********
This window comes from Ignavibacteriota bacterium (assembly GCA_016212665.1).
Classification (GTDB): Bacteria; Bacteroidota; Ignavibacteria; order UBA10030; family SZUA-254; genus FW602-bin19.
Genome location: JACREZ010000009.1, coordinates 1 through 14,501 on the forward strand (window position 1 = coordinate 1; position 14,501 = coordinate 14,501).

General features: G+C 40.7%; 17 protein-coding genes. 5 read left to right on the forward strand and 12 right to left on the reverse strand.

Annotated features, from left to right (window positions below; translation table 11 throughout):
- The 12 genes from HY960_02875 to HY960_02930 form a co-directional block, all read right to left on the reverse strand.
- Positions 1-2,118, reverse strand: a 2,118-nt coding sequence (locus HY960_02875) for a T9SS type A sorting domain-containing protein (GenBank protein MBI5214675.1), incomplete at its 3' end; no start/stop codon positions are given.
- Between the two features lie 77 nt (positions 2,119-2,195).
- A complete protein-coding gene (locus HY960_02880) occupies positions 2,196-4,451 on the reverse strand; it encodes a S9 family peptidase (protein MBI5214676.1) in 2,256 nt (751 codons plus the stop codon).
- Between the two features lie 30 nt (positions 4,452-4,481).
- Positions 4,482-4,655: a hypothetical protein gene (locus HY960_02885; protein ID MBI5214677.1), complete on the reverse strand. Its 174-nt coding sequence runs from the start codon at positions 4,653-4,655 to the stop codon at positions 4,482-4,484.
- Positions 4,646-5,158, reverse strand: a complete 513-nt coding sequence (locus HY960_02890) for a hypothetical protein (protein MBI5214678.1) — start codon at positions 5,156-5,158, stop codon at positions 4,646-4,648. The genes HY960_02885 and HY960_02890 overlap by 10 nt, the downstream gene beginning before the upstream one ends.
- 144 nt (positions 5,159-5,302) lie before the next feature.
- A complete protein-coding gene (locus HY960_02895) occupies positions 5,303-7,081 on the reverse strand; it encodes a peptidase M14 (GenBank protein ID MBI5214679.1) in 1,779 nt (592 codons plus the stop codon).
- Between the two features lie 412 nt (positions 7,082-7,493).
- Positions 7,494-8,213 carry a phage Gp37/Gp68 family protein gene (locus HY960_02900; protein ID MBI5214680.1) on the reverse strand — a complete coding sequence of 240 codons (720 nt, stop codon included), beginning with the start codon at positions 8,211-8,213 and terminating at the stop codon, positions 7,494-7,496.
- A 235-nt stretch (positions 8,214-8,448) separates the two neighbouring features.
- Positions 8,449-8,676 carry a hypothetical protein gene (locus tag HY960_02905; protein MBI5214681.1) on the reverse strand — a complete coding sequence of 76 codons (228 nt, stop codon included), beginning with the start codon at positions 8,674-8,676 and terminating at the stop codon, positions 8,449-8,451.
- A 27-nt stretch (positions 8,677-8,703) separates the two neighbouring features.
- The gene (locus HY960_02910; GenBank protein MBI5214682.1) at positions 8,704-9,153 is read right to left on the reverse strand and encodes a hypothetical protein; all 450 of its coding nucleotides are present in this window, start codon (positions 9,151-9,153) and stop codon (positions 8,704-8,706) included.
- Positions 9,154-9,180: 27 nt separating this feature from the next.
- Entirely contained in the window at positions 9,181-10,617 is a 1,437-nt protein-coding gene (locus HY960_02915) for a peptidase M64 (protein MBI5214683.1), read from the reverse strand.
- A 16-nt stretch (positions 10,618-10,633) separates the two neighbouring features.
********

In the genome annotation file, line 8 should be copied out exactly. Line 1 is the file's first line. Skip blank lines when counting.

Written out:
- Between the two features lie 77 nt (positions 2,119-2,195).